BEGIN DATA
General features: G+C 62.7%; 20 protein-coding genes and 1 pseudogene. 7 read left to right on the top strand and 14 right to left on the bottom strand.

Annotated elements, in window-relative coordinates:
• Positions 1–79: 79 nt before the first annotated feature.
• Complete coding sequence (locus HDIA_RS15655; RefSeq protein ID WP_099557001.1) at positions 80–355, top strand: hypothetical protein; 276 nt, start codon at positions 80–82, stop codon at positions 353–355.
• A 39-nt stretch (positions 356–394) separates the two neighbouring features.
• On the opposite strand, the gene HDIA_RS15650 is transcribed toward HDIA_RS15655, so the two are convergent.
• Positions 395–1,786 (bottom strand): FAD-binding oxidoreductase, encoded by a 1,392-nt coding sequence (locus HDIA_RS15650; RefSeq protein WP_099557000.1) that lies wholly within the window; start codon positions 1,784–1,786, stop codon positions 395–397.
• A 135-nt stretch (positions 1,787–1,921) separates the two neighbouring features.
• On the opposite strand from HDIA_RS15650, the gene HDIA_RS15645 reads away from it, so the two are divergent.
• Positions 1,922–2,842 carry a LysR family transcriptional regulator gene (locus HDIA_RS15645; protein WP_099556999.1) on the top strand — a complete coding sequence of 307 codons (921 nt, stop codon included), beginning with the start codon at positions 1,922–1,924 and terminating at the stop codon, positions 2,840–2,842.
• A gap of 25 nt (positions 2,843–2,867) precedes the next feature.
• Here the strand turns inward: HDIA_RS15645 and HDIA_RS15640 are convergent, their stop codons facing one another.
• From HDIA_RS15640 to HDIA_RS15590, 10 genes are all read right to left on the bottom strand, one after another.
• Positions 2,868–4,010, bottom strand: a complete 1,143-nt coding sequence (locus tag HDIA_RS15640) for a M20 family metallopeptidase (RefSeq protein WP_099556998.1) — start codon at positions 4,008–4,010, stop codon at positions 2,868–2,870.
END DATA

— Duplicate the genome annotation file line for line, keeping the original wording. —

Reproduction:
General features: G+C 62.7%; 20 protein-coding genes and 1 pseudogene. 7 read left to right on the top strand and 14 right to left on the bottom strand.

Annotated elements, in window-relative coordinates:
• Positions 1–79: 79 nt before the first annotated feature.
• Complete coding sequence (locus HDIA_RS15655; RefSeq protein ID WP_099557001.1) at positions 80–355, top strand: hypothetical protein; 276 nt, start codon at positions 80–82, stop codon at positions 353–355.
• A 39-nt stretch (positions 356–394) separates the two neighbouring features.
• On the opposite strand, the gene HDIA_RS15650 is transcribed toward HDIA_RS15655, so the two are convergent.
• Positions 395–1,786 (bottom strand): FAD-binding oxidoreductase, encoded by a 1,392-nt coding sequence (locus HDIA_RS15650; RefSeq protein WP_099557000.1) that lies wholly within the window; start codon positions 1,784–1,786, stop codon positions 395–397.
• A 135-nt stretch (positions 1,787–1,921) separates the two neighbouring features.
• On the opposite strand from HDIA_RS15650, the gene HDIA_RS15645 reads away from it, so the two are divergent.
• Positions 1,922–2,842 carry a LysR family transcriptional regulator gene (locus HDIA_RS15645; protein WP_099556999.1) on the top strand — a complete coding sequence of 307 codons (921 nt, stop codon included), beginning with the start codon at positions 1,922–1,924 and terminating at the stop codon, positions 2,840–2,842.
• A gap of 25 nt (positions 2,843–2,867) precedes the next feature.
• Here the strand turns inward: HDIA_RS15645 and HDIA_RS15640 are convergent, their stop codons facing one another.
• From HDIA_RS15640 to HDIA_RS15590, 10 genes are all read right to left on the bottom strand, one after another.
• Positions 2,868–4,010, bottom strand: a complete 1,143-nt coding sequence (locus tag HDIA_RS15640) for a M20 family metallopeptidase (RefSeq protein WP_099556998.1) — start codon at positions 4,008–4,010, stop codon at positions 2,868–2,870.